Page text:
Attrition: Turning the Lights Out in Ukraine


April 1, 2024: In late March Russia attempted to disable Ukraine’s electrical power network by firing missiles at hydroelectric, thermal, and nuclear power stations. This was the largest and most extensive Russian attack on these targets ever attempted, and its goal was to cause nation-wide failure of the electricity distribution system. The ZNPP, or Zaporizhzhya Nuclear Power Plant, the largest in Europe, was a primary target of at least eight missile attacks and was in danger of shutting down. Some cities, like Kharkiv, came close to losing all power and utilities like water supply which need electricity to operate the many pumps needed to keep all neighborhoods supplied with fresh drinkable water. The heaviest hit areas were in eight northeastern provinces, where Kharkiv, the second largest city in Ukraine, suffered from 15 Russian missiles targeting power production and distribution facilities. This caused the power to disappear for a while from most of the city. Power company workers were quick to begin restoring power to neighborhoods and key utilities. These attacks cost $11.5 billion in damage to the Ukrainian energy production and distribution system.

This was the first time the Russians concentrated their missile attacks on power systems. Until now Russia had concentrated on military targets. The troops were prepared for such attacks and the Russians had little to show for such attacks. Going after civilian targets, like electricity production and distribution, had a more obvious impact. The lights went out in most of Kharkiv city for a while. The power generation and distribution company employees were quick to restore power, one neighborhood at a time.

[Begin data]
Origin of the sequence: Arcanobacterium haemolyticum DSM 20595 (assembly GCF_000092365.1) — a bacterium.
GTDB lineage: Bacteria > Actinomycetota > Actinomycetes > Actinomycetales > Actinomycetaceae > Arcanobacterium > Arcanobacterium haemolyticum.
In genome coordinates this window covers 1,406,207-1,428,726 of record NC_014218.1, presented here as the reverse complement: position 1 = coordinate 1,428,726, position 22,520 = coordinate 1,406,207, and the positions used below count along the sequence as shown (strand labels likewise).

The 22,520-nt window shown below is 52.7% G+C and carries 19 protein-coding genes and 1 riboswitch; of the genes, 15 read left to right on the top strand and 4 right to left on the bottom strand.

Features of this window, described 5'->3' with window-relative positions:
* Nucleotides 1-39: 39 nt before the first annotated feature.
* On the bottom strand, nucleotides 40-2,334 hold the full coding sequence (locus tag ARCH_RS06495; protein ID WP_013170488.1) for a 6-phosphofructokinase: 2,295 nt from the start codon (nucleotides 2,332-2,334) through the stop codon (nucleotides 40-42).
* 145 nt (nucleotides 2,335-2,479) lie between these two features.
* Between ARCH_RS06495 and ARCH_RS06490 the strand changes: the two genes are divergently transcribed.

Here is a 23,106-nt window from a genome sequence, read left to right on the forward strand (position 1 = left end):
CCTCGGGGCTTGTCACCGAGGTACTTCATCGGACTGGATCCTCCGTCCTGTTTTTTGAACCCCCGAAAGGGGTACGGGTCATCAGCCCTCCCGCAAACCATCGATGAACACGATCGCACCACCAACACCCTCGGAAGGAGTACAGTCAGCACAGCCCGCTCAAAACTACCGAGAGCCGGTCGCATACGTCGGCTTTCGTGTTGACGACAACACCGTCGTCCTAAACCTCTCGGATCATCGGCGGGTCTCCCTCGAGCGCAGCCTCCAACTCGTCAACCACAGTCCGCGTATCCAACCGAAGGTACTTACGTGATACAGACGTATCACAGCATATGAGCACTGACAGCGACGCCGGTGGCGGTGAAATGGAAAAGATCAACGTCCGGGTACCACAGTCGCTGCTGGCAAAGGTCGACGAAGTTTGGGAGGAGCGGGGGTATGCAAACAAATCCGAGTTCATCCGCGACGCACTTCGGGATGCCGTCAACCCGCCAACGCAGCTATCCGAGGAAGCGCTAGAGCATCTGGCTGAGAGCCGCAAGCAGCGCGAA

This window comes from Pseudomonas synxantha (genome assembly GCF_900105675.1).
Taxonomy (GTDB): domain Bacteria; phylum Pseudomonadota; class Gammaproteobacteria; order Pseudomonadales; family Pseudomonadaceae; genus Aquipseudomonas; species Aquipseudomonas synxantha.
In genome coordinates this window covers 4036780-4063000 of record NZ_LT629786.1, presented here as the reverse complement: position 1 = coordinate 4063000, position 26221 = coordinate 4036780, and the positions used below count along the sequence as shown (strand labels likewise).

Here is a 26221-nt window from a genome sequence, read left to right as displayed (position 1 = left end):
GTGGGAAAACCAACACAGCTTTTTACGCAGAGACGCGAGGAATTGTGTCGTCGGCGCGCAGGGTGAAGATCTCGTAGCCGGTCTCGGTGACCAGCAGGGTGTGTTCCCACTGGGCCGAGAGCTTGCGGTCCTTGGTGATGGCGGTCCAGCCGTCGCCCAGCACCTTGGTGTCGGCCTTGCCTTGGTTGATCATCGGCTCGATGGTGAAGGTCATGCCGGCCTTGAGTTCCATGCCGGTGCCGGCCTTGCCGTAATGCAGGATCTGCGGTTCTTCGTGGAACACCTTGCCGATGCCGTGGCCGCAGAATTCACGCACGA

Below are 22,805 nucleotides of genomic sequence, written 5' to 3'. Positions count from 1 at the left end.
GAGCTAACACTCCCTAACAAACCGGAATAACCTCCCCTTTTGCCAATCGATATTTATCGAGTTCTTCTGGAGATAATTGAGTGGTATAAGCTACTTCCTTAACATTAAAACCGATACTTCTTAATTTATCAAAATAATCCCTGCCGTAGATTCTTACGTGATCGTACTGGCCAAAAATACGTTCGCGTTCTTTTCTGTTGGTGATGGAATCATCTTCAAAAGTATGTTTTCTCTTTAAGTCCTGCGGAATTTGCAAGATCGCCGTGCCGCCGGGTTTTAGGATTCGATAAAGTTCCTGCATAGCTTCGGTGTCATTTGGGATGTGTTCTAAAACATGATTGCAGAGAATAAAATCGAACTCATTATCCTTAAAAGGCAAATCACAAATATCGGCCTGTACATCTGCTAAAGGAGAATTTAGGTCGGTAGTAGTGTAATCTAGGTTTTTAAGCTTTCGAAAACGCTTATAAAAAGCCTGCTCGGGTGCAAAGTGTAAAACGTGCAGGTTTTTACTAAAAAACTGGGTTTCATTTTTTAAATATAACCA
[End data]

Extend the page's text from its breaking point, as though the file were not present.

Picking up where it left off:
Hydroelectric facilities were attacked but there was not much damage to the massive dams. Buildings and roads leading to the dams were not damaged sufficiently to shut down power production. Power transmission lines were sometimes shut down and quickly repaired. The transmission lines are difficult targets to damage using missiles. These targets are easier to damage using commandos able to place explosive charges in the right places.

Many major cities operate trains and trolleys that use electrical lines along their routes. With electrical power cut or intermittent, people using these systems to get around, especially to and from work, were stranded. There were not enough buses and other road vehicles to replace the electric powered trains and trams. The power companies have many employees who specialize in maintenance and repair of power distribution systems. Because of the Russian attacks, retired and former employees were brought in to keep the lights on and electrified transportation moving. The power was also needed to keep utilities, like water supply and sanitation systems working.

The dozens of missiles used in these attacks caused some civilian casualties including a few dead. Some attacks were carried out by Russian troops that were operating close to transmission lines. Using UAVs (Unmanned Aerial Vehicles) to locate targets for mortars and artillery to attack transmission lines was difficult because these targets are difficult to hit. The Russians tried and largely failed. Nearby Ukrainian forces fired back at the Russians, which reduced the attacks on power transmission systems in the area.




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